The growth of both philosophy of mind and cognitive science has developed our understanding of the human mind in ways that just a few decades ago were unthinkable. As ideas from philosophy of mind begin to cross over into philosophy of religion, there is renewed interest in questions about the divine mind, about how it might relate to a human body, and about whether incarnation itself might be articulated with the conceptual tools offered by the current research developments in the philosophy of mind. This book offers original essays by leading philosophers of religion representing these new approaches to theological problems such as incarnation.
The doctrine of incarnation - that Jesus Christ was God become human - has always been one of the most central and distinctive features of Christianity. Similar doctrines about divine humans can be found in other religions, from the claims to divinity made by ancient kings and emperors to the concept of avatars in Hinduism. But many people regard the notion that a human being could also be divine as unjustifiable or incoherent, and none of the many attempts to articulate it philosophically has earned general acceptance.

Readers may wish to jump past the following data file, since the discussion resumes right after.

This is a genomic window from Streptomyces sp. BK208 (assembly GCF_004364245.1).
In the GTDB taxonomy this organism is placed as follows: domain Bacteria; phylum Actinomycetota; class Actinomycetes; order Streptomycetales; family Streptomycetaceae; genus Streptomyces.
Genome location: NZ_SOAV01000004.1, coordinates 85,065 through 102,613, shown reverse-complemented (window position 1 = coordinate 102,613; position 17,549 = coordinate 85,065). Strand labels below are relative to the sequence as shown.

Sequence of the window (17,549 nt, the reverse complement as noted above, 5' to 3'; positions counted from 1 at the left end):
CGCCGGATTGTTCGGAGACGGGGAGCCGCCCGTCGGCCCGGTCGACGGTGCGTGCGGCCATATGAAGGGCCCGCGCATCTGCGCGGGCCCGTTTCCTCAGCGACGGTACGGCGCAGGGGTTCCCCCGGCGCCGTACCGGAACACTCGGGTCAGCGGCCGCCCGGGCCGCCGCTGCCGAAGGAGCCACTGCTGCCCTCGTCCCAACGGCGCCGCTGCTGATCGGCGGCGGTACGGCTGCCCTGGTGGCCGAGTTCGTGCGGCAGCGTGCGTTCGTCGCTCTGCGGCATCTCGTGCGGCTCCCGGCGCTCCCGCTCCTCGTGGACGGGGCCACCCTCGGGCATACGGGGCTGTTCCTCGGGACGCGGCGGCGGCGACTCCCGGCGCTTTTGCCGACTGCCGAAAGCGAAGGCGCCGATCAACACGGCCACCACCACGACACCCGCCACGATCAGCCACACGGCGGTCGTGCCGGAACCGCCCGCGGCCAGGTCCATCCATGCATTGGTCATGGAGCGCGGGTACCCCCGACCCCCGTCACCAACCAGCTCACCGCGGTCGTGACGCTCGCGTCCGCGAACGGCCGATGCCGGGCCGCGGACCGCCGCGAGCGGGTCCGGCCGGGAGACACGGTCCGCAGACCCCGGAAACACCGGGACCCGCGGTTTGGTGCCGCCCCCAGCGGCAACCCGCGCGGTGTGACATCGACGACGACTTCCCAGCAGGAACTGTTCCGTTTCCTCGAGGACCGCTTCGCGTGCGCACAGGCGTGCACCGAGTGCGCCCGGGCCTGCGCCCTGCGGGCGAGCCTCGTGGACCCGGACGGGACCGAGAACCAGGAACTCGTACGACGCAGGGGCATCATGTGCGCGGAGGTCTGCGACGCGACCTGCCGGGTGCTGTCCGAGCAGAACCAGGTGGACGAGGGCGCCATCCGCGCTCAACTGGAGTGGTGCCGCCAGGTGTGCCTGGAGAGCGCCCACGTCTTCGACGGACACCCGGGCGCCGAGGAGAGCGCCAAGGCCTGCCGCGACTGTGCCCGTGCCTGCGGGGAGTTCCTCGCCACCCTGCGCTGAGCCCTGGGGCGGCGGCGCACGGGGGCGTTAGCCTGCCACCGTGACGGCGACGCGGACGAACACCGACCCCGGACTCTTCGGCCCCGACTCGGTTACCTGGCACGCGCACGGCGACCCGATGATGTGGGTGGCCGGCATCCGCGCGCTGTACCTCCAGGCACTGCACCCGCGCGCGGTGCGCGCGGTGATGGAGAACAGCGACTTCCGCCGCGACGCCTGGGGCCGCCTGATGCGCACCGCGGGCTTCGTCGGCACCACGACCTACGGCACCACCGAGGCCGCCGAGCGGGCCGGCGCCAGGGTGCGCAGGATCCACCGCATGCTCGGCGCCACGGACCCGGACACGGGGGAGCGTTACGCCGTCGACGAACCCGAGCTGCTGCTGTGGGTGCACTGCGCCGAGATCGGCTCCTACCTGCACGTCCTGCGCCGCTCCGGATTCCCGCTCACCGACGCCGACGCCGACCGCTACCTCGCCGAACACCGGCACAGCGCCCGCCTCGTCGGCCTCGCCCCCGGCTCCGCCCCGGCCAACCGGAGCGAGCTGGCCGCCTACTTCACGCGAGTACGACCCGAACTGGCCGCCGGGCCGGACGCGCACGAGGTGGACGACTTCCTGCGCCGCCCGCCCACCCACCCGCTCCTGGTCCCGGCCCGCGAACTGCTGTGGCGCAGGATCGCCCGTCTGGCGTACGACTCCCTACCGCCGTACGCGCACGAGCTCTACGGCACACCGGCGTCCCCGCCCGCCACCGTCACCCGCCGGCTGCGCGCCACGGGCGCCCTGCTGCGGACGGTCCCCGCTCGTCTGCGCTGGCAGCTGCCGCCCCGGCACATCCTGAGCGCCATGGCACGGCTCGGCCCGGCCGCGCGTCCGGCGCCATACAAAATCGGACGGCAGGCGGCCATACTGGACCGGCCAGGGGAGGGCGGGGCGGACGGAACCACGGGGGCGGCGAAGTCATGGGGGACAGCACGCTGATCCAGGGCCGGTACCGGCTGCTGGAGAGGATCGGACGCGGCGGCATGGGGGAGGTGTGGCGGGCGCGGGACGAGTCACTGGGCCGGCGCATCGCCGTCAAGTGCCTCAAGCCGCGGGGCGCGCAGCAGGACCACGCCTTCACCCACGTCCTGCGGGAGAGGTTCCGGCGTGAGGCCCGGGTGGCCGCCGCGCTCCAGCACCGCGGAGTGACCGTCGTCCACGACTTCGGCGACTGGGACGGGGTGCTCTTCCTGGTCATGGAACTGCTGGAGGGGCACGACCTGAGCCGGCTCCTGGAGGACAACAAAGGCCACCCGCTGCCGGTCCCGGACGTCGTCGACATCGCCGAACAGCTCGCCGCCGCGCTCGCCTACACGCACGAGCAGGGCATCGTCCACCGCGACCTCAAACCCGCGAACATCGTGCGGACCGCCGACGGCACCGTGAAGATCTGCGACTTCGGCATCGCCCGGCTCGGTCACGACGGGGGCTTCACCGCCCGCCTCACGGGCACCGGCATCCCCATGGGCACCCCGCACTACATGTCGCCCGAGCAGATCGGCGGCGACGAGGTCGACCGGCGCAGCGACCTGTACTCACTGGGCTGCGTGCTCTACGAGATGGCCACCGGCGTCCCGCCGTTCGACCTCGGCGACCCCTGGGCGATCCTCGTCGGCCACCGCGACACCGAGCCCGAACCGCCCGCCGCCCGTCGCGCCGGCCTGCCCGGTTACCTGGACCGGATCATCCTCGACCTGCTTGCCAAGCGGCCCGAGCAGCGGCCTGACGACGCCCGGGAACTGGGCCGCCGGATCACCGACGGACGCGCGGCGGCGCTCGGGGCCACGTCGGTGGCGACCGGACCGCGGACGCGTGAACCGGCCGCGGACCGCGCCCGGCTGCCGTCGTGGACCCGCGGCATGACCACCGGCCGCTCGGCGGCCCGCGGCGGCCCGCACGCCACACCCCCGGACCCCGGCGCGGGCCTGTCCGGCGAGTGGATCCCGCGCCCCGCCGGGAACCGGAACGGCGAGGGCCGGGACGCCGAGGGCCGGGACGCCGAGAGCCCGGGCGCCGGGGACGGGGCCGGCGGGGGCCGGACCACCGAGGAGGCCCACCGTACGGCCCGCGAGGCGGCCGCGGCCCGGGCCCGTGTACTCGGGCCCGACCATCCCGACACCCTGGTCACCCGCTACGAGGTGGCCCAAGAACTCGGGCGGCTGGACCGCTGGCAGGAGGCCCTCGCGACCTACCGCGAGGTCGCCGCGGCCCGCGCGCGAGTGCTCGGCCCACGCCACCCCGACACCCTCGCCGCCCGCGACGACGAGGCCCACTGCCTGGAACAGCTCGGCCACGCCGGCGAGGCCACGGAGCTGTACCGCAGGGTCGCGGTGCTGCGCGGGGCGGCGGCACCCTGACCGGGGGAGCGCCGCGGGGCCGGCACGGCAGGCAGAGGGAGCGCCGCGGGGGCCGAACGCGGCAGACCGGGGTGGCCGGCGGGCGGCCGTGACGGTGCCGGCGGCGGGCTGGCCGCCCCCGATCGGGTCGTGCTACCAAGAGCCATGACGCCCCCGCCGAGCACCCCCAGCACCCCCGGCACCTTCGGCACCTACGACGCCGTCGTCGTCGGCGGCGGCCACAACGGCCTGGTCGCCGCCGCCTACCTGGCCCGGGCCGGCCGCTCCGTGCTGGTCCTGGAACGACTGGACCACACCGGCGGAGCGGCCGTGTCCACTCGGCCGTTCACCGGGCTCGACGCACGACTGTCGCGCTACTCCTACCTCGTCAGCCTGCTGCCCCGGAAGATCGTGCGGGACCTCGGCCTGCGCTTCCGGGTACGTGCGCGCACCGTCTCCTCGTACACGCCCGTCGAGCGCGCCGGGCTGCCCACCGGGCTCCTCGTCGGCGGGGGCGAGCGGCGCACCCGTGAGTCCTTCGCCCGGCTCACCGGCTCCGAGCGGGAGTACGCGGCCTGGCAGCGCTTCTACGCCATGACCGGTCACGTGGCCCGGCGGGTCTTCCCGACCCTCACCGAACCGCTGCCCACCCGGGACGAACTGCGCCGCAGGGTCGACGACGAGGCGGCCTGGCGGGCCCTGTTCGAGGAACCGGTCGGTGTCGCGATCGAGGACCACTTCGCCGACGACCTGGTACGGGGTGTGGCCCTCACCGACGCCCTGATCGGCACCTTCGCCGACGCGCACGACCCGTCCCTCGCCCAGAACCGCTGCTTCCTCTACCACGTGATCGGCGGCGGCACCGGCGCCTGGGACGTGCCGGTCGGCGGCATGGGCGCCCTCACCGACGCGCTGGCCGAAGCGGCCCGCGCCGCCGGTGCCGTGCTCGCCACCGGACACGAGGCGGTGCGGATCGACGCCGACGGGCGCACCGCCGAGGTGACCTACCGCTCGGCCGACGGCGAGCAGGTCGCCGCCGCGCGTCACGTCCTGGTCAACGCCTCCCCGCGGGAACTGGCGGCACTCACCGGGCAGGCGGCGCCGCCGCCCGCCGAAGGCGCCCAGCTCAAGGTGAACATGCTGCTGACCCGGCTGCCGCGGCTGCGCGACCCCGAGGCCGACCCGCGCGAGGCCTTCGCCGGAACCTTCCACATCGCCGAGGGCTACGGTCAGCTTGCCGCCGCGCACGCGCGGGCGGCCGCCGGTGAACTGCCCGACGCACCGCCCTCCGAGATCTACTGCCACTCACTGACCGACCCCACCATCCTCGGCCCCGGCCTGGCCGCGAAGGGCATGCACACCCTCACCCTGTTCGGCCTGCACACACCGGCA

The authors explore, from a variety of different viewpoints, whether any metaphysically rigorous and coherent model of incarnation can be defended today. Their aim is to give readers a clearer sense not only of the problems and possible new solutions associated with incarnation itself, but of how the notion of incarnation